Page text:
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What does my EKG indicate ?

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Cardiologist, Interventional
Practicing since : 1996
Answered : 192 Questions
I would like for a doctor to look at a ekg, and tell me the results...I have a copy of it.

The person that took this EKG, was complaining of chest pain.
Posted Thu, 3 May 2012 in Hypertension and Heart Disease
Answered by Dr. Raja Sekhar Varma 10 hours later

Thank you for your query.

The ECG shows a heart rate of 60/minute.

The rhythm is sinus rhythm.

There is NO first degree heart block. That is an artefact of automated analysis since the P wave voltage is low, the computer being unable to precisely note the beginning of P wave to calculate the PR interval. The actual PR interval is about 130 ms, but wrongly printed as 224ms. Normal PR interval ranges from 120 - 200ms and a value of 130 ms is normal, and thus, there is no first degree AV block.

The QRS axis is normal. The QRS duration and the QT interval are also normal.
The P wave duration in lead II is prolonged suggesting the possibility of left atrial enlargement. This may be a reflection of hypertension and age-related diastolic dysfunction of the left ventricle. This can be confirmed by echocardiography.

There are no abnormal q waves. The QRS morphology is normal. There is normal R wave progression. There is no ECG evidence of LV hypertrophy. However, the presence of COPD, emphysematous lungs, thick chest wall, etc may mask the increased voltage of LVH.

There is mild sagging of the ST segment in the lateral leads. In the presence of chest discomfort, it could be interpreted as mild ischemia. However, hypertension and changes secondary to hypertension may produce similar changes. In the elderly, it could also be a non-specific change. Clinical correlation as well as serial ECGs, cardiac enzyme testing and imaging are required to clarify matters.

T waves are normal. There is a normal u wave in lead V2.

Overall Impression:
Normal sinus rhythm.
Mild left atrial enlargement.
Mild ST sagging in lateral leads, needing clinical correlation/further testing.

I hope I have been able to answer your query.
Please feel free to get back to me for any further clarifications.

Dr RS Varma

Above answer was peer-reviewed by
Follow-up: What does my EKG indicate ? 9 hours later
Dear Dr. RS Varma:

Thank you por your explanation. The fact that PR intervals are wrongly printed as 224ms. Would this make a difference for a regular doctor to read this ECG, and find somenthing wrong with it? Is a mild ischemia a posibility of a heart attack? Would you send this patient home with Chest Pain withoud further testing.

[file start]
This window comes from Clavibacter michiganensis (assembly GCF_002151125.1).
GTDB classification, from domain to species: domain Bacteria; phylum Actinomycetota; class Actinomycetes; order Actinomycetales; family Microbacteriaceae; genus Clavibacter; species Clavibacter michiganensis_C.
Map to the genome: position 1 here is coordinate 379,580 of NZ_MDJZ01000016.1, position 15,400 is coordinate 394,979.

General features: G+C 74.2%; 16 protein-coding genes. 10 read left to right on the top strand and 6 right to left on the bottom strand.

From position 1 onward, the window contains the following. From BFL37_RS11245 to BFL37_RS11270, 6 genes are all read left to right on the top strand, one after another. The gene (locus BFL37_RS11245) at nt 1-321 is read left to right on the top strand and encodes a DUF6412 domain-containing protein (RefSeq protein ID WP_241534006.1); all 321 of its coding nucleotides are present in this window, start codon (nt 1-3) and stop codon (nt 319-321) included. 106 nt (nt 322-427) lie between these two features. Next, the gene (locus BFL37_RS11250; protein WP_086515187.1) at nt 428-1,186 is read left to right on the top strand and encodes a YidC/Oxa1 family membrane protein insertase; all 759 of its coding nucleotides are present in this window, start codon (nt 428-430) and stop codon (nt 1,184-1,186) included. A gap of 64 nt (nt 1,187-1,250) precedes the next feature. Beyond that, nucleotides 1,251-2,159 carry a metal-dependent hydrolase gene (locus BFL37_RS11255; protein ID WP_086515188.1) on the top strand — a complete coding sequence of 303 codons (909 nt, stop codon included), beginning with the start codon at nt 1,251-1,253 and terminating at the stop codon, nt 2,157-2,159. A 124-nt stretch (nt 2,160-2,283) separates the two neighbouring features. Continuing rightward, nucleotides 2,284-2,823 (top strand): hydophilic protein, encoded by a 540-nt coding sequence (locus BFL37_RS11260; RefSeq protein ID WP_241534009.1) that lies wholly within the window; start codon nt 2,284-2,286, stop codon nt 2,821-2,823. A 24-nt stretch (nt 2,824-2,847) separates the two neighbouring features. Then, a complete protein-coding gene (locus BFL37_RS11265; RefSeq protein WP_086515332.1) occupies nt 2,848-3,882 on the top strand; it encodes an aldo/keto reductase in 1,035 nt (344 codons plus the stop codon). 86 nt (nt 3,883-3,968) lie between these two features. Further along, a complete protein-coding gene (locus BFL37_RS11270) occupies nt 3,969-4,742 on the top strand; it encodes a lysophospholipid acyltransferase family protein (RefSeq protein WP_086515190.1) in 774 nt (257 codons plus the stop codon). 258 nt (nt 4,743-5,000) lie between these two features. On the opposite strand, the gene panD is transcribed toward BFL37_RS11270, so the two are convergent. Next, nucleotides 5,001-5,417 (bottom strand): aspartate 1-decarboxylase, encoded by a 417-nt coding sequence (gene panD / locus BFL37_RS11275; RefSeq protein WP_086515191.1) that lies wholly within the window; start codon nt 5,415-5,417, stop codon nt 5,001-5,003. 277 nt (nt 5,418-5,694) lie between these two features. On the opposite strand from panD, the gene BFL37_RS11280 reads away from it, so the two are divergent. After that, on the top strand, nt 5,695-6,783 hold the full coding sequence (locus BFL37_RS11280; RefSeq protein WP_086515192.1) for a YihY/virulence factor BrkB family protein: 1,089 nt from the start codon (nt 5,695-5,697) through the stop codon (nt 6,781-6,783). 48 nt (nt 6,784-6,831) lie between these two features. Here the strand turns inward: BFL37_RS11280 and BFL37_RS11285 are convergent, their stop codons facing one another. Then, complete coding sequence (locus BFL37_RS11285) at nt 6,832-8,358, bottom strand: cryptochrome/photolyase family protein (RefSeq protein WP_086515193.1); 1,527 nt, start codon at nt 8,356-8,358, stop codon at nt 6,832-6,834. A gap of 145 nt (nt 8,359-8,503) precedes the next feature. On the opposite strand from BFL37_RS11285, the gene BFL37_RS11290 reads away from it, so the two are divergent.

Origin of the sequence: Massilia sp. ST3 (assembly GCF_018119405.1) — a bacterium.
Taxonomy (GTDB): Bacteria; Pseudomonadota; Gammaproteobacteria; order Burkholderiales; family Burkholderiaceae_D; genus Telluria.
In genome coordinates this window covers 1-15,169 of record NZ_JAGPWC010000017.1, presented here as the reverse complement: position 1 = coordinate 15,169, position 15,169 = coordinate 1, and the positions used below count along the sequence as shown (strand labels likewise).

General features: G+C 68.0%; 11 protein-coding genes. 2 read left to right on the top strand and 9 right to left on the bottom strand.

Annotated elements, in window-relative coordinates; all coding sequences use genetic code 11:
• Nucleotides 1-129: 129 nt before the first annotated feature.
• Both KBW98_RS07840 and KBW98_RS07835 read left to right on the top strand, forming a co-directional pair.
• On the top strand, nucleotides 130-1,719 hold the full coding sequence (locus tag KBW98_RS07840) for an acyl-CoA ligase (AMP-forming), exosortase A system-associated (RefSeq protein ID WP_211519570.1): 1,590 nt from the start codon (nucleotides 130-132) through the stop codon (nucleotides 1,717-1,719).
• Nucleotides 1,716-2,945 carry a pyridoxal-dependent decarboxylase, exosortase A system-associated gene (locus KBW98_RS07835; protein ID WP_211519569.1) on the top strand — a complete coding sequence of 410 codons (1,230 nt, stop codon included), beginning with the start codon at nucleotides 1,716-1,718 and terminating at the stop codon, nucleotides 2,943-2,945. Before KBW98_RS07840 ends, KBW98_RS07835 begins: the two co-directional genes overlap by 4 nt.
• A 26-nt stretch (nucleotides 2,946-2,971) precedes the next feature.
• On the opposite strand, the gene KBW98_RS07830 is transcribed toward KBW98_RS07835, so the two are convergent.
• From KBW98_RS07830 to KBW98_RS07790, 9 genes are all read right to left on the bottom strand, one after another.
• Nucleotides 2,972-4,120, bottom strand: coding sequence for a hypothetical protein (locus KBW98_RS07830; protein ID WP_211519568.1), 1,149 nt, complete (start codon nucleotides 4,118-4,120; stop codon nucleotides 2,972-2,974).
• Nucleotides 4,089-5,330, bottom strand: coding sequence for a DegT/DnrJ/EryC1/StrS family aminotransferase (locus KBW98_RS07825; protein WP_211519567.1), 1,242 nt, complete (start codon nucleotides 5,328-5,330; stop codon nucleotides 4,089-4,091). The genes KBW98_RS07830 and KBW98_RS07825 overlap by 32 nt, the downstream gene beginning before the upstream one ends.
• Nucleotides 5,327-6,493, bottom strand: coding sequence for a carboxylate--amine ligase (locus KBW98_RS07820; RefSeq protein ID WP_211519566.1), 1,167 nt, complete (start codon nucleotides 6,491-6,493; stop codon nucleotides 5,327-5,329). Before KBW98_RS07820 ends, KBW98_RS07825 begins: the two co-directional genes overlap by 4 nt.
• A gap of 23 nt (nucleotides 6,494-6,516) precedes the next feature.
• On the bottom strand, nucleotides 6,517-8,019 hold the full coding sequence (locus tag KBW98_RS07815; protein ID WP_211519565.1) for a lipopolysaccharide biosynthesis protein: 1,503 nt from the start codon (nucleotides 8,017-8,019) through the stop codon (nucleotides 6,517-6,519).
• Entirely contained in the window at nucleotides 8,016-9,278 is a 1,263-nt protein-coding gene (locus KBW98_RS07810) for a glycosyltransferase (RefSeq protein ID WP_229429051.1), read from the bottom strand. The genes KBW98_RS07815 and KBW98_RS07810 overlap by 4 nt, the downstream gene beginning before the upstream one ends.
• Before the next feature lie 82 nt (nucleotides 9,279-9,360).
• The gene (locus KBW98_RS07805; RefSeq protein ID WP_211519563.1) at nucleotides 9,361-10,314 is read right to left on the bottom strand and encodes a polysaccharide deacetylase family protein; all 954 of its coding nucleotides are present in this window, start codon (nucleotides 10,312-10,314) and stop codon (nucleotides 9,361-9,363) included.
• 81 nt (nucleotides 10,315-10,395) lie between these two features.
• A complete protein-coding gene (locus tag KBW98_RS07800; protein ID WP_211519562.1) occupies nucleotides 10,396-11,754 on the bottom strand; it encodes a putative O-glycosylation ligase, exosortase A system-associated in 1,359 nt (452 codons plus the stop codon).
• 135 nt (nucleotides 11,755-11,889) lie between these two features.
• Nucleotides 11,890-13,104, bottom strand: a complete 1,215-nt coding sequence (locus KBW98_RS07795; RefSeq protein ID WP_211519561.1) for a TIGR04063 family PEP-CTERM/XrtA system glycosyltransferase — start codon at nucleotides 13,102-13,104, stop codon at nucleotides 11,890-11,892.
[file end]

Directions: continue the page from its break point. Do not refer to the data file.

Thank you.
Answered by Dr. Raja Sekhar Varma 2 hours later

Thank you for writing back to me.

It would probably take a doctor experienced in analyzing ECGs to note this. Generally, the automated values are accurate.

Ischemia is only one of the possibilities. As I said before, it could be changes due to hypertension and its effects on the heart muscle. The changes could also be non-specific. There is no evidence in the ECG to suggest a major attack.

Usually, serial ECGs are taken to clarify the issue. If old ECGs are available, they could be compared to see if the changes are fresh. Other investigative modalities like blood tests, echo, etc can also be done.

Most hospitals have standard protocols for evaluating patients with chest pain. They include a focussed history, clinical examination, ECG, observation, monitoring, blood investigations for cardiac enzymes, echo if required, etc. Based on the preliminary triage, further management is done depending on the working diagnosis and the differential diagnosis. If there is a suspicion of an acute coronary syndrome, the patient is admitted to a coronary care unit for further evaluation and treatment. If it is clearly a non-cardiac diagnosis with low risk of complications, the patient may be discharged.

I hope this clarifies your doubts.
Dr RS Varma

Above answer was peer-reviewed by
Follow-up: What does my EKG indicate ? 1 hour later
Dear Dr. RS Varma:

Thank you....for writing back.

The ECG I sent you, was taken on a Friday morning on the emergency room of a Clinic. and it is of my Mother. She was sent home with pain medication for muscular pain.

Saturday morning she complaing of the same pain, and she was taken to a Hospital emergency room...where they did another ECG, They told me that she was having a heart attack.

I won't go into details...but three days later she die of what it was called a Masive Hart attack.

That is why I need it to know from an scpecialist, if the first ECG did not have any concerens from a Medical point of view.

Thank you one more time, for all your explanation.


Answered by Dr. Raja Sekhar Varma 13 hours later
Hello ,
Please accept my heartfelt condolence at the loss of your mother.

It is well known that the initial ECG may not always show the changes of a heart attack in many cases. In such cases, serial and repeat ECG testing is needed to establish the diagnosis.

Blood tests like CK-MB and cardiac troponin become positive after approximately 6 hours after the onset of chest pain. If the blood tests are done too early, they also may be negative. Echo of the heart can show regional wall motion abnormalities which may help. Nuclear imaging is also possible to achieve a diagnosis in selected cases. Sometimes, angiograms may be needed and in such cases, emergency angioplasty also can be done to treat the heart attack.

Sometimes, there is increasing frequency of chest pain (called as crescendo angina) before it finally results in a major heart attack. Before the attack actually occurs, the ECG changes may be subtle or misleading, leading to a confusion about the diagnosis.

I hope I have been able to answer your doubts.

I wish you all the best,
Dr RS Varma
Above answer was peer-reviewed by
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